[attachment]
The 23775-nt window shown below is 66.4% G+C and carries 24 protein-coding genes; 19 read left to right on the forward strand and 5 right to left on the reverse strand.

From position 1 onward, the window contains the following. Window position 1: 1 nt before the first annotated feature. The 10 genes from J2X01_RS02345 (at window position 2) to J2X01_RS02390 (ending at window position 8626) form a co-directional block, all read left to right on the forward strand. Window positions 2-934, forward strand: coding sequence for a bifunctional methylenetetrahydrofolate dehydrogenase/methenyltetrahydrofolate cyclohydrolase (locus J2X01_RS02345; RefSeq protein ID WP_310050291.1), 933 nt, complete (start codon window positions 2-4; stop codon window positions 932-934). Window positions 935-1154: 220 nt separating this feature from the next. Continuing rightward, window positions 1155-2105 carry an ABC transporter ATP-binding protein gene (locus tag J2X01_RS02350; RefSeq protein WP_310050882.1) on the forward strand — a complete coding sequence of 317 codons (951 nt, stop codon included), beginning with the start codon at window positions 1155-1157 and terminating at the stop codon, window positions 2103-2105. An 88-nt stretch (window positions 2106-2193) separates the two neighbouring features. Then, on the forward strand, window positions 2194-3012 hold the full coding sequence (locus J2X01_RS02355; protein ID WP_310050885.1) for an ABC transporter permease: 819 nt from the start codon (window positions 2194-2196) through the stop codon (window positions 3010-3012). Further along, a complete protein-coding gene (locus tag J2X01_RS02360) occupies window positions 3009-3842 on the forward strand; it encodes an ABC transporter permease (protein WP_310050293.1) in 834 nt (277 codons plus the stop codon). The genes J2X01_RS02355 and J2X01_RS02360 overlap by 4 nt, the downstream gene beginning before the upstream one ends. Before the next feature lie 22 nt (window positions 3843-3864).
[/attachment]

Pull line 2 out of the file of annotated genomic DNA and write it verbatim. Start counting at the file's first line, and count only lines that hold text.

From position 1 onward, the window contains the following. Window position 1: 1 nt before the first annotated feature. The 10 genes from J2X01_RS02345 (at window position 2) to J2X01_RS02390 (ending at window position 8626) form a co-directional block, all read left to right on the forward strand. Window positions 2-934, forward strand: coding sequence for a bifunctional methylenetetrahydrofolate dehydrogenase/methenyltetrahydrofolate cyclohydrolase (locus J2X01_RS02345; RefSeq protein ID WP_310050291.1), 933 nt, complete (start codon window positions 2-4; stop codon window positions 932-934). Window positions 935-1154: 220 nt separating this feature from the next. Continuing rightward, window positions 1155-2105 carry an ABC transporter ATP-binding protein gene (locus tag J2X01_RS02350; RefSeq protein WP_310050882.1) on the forward strand — a complete coding sequence of 317 codons (951 nt, stop codon included), beginning with the start codon at window positions 1155-1157 and terminating at the stop codon, window positions 2103-2105. An 88-nt stretch (window positions 2106-2193) separates the two neighbouring features. Then, on the forward strand, window positions 2194-3012 hold the full coding sequence (locus J2X01_RS02355; protein ID WP_310050885.1) for an ABC transporter permease: 819 nt from the start codon (window positions 2194-2196) through the stop codon (window positions 3010-3012). Further along, a complete protein-coding gene (locus tag J2X01_RS02360) occupies window positions 3009-3842 on the forward strand; it encodes an ABC transporter permease (protein WP_310050293.1) in 834 nt (277 codons plus the stop codon). The genes J2X01_RS02355 and J2X01_RS02360 overlap by 4 nt, the downstream gene beginning before the upstream one ends. Before the next feature lie 22 nt (window positions 3843-3864).